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The last 747 leaves its Boeing manufacturing home

An emotional event marks the final delivery of the iconic double-decker airplane that changed commercial aviation.


• 747 "50 Years of Flight"

The historic 747, dubbed the ‘Queen of the Skies,’ revolutionized air travel as the world’s first twin-aisle airplane and enabled more people to fly farther, faster and more affordably than ever before. Marked by its distinctively recognizable hump, this iconic airplane is a symbol of great engineering, innovation and often noted as an outstanding work of architecture.

Since production began in 1967, and the first 747-100 completed is first test flight in 1969, more than 100 customers have purchased 1,574 aircraft, logging more than 118 million flight hours and nearly 23 million flight cycles.


• Watch the "Final 747 Production"

The final airplane, a 747-8 Freighter, was the 1,574th manufactured, capping a production run that spanned more than five-and-a-half decades. It outlasted any number of airplane programs that came and went during that span – at Boeing and its competitors.


• Watch the "Final 747 Celebration Event"

Faces beamed with pride, camera shutters clicked and tears flowed as about 10,000 people – mostly current and former employees – celebrated the delivery of the final 747 in Everett, Washington, Tuesday 31 Jan 2023.

Many of those in the audience – and even some of their parents – had not yet been born when the first 747 emerged from a still-under-construction factory at the company’s sprawling new campus north of Seattle on Sept. 30, 1968.

But they were at that same place Tuesday – and joined by customer and supplier representatives, government officials and a global online audience – to pay tribute to the last of its kind, a four-engined behemoth with the distinctive hump that changed the commercial aviation industry forever. A large contingent of media was also on hand to document the event for their audiences around the world.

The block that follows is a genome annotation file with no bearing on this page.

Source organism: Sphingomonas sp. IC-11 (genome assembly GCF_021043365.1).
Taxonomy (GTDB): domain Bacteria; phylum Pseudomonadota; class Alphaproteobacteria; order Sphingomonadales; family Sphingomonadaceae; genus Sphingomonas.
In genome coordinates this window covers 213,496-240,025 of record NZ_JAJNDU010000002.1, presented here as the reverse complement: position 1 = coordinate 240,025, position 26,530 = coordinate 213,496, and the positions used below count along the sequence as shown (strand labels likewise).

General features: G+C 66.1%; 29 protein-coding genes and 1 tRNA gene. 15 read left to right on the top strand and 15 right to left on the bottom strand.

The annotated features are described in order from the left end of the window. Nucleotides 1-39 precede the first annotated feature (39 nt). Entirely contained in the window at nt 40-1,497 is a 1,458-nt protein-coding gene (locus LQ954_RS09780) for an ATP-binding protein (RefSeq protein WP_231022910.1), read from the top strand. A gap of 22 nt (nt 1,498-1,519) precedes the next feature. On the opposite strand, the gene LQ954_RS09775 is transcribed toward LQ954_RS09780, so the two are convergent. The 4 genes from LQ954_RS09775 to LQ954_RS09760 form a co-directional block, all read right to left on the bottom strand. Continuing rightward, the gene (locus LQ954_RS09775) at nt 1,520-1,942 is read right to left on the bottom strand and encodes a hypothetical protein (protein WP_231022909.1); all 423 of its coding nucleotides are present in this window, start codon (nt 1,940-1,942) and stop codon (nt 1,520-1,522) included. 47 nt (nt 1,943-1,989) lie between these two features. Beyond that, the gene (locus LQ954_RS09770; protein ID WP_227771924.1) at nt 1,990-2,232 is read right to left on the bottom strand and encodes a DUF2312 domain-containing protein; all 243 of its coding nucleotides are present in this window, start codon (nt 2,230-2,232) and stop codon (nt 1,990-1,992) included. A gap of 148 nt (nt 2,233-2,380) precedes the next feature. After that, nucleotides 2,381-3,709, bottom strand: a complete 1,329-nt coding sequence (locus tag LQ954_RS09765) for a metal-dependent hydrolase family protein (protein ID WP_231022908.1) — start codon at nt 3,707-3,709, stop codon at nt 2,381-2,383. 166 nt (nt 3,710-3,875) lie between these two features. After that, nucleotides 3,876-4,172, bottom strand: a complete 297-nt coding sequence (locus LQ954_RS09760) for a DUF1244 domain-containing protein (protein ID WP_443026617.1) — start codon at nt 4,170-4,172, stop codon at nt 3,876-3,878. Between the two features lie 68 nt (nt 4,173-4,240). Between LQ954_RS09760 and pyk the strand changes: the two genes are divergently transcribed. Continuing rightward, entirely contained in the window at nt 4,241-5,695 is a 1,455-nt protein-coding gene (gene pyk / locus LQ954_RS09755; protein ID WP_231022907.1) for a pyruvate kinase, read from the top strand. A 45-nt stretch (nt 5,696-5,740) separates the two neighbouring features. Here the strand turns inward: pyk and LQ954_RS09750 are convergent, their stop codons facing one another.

The hour-plus event featured remarks by past and present Boeing leaders and customer representatives.

Renowned entertainer (and pilot) John Travolta, who provided narration to many of the videos at the event, even made a surprise appearance.

Participants were emotional as they took photos near the airplane and at a special selfie station.

“It’s really cool to think about how many families and generations have worked on this airplane. It’s making me emotional,” said Nathalie Moyano, who works in Digital Transformation.

“When I first had my internship at Boeing, I came to the factory on a tour above the plane," she continued. "It was the most incredible thing to just see the wings – standing above them – and realizing that thing flies. It’s amazing we build these products.”

Atlas Air, the world’s largest operator of the airplane known far and wide as the “Queen of the Skies,” took the delivery of the final airplane, bringing its current 747 fleet to 56. Over several decades, Atlas has flown well over 100 747 freighters or passenger aircraft of nearly every fleet type.

“Our company’s history and success are directly linked to the 747 platform, and we are honored to continue our long history of flying this iconic aircraft for our customers around the world,” said John Dietrich, Atlas Air Worldwide president and CEO.

The program employed tens of thousands of people during its production run, and those on the program at the end are being integrated into other programs.

As the final 747 departs Boeing, it joins hundreds of its kind in the in-service fleet, which will be delivering people and goods around the world for decades.

“We turn a page today, but we don’t close the book," said Stan Deal, Commercial Airplanes president & CEO. “While it is bittersweet to see 747 production ending, Boeing teammates will be supporting our customers operating these highly capable airplanes for many years to come."

Because of limited capacity, the event was not open to the public, but was livestreamed and is available for replay.


• Watch the "Final 747 Departs Boeing"

The 747's impact: When it debuted all those years ago, the 747 introduced a number of technological and aviation firsts, the greatest being the invention of the twin-aisle, widebody design.

Atlas Air revealed its flight plan for the final 747's delivery flight.

Beyond size, comfort and efficiency, the 747’s design was based in safety, under the command of chief designer Joe Sutter. That included reinventing pilot training, moving away from strictly procedural training to behavioral training.

It did not take long for the 747 to have a giant effect on air travel. Its size, world-spanning range, capacity and economy had the greatest impact, making it possible for all of humanity to fly.

The 747’s entry into service will forever mark the point in history when any person on Earth could fly anywhere else on the planet.

Its final delivery will mark simply another milestone for an airplane that changed the world.

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